View current page...more recent posts
by Steve Gilliard on why the "big" blogs (Atrios, Sullivan, etc.) are becoming more popular than established opinion journals, and more successful than sites from the dot-com era. It is relevant to our upcoming panel discussion on blogging and the arts
not for its discussion of the profitability of blogs--though there's more to say on that--but rather what makes them "work" as a vehicle for content delivery where the dot-com sites failed and where print journalism seems lagging. Much that he says feels right in the art context, although no clear leader is emerging the way the bloggers he mentions dominate political discussion. That's probably just as well--art would be better served by a network of micro-specialized blogs and a few aggregator sites, as opposed to some uber-critic who had the power to influence careers and sales. It was very disturbing to move to NY almost 10 years ago and discover that NY Times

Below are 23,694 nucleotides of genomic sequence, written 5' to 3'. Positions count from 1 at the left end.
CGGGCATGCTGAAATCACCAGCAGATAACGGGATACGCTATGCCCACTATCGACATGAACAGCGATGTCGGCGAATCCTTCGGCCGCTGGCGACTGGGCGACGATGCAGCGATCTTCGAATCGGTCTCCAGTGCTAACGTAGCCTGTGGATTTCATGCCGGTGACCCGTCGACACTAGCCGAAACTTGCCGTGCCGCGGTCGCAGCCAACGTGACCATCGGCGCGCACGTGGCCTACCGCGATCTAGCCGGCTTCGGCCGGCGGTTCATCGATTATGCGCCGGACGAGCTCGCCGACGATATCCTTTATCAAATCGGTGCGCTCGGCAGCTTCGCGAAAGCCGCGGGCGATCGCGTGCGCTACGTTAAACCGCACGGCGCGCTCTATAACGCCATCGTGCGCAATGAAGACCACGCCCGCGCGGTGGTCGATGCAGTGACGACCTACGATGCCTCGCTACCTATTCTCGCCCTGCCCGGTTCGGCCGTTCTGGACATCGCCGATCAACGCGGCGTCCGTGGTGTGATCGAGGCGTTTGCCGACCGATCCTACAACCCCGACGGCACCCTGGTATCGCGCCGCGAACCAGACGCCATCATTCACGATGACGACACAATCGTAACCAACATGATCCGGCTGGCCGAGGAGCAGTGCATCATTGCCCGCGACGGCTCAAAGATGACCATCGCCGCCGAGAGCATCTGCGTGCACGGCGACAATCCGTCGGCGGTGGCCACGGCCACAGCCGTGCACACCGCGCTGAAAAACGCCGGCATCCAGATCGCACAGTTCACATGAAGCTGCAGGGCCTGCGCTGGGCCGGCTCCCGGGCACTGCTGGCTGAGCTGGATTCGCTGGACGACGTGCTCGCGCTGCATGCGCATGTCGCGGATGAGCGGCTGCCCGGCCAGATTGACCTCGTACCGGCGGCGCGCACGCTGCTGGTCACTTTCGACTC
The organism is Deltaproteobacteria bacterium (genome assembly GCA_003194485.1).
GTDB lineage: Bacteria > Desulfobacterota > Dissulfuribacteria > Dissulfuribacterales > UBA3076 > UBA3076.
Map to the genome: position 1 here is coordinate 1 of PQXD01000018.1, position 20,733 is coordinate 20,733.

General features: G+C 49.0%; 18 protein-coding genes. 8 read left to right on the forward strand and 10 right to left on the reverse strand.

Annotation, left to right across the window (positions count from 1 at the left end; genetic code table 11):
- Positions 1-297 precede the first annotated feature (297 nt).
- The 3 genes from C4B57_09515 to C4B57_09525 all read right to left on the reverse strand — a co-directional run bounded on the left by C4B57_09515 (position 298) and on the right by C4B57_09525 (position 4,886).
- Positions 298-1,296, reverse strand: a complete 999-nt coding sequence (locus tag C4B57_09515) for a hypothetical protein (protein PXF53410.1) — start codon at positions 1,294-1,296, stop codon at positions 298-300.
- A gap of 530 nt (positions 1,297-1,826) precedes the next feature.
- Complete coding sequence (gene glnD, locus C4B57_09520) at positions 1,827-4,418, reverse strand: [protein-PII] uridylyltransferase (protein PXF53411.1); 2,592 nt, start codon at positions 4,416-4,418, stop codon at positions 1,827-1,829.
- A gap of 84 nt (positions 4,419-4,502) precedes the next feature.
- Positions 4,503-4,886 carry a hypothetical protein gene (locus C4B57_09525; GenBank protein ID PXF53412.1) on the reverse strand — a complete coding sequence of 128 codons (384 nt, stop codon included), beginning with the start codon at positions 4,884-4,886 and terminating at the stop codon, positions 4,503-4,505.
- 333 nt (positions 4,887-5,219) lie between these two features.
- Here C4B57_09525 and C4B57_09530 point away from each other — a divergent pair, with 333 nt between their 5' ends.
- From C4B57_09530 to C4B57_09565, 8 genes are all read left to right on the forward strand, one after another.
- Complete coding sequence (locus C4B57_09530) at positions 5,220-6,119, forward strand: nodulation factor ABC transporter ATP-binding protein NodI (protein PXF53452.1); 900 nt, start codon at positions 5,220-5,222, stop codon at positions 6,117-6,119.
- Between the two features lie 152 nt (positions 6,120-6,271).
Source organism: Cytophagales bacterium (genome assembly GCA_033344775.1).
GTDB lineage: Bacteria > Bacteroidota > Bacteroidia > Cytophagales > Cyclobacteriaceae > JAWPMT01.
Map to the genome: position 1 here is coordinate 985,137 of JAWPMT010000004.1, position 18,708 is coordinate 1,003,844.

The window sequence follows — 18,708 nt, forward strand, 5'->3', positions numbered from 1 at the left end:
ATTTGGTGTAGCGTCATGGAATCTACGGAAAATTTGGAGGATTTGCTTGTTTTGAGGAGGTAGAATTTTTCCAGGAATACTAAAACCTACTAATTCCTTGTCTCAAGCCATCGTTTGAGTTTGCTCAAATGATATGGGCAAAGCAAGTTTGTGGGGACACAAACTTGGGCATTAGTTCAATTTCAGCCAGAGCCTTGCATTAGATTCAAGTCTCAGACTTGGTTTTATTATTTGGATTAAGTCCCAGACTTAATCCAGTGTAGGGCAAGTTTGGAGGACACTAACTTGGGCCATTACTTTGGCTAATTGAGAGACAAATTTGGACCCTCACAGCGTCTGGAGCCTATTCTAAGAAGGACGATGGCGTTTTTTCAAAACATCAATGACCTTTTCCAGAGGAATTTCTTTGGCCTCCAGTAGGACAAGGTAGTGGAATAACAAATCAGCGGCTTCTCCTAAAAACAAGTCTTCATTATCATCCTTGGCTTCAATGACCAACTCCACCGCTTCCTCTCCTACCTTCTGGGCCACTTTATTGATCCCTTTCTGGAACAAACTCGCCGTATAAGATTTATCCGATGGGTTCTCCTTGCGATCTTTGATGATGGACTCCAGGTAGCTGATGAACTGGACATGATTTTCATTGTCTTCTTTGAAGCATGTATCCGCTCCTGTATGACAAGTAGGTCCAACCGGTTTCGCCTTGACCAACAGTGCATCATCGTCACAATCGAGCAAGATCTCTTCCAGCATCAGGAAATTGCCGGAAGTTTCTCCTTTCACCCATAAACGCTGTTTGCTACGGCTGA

critic Roberta Smith had the ability to sell out shows, and that she and Jerry Saltz were perceived to be the only game in town in terms of an artist's or gallery's financial success. The last thing we should want is a blogger with that kind of influence. As for selling ads, it seems to be working for political blogs to give the writers the autonomy to say whatever the fuck they want, but the same would not be the case with art-related blogs. Galleries don't have much to spend and expect some return on their investment. It's not just about "eyeballs."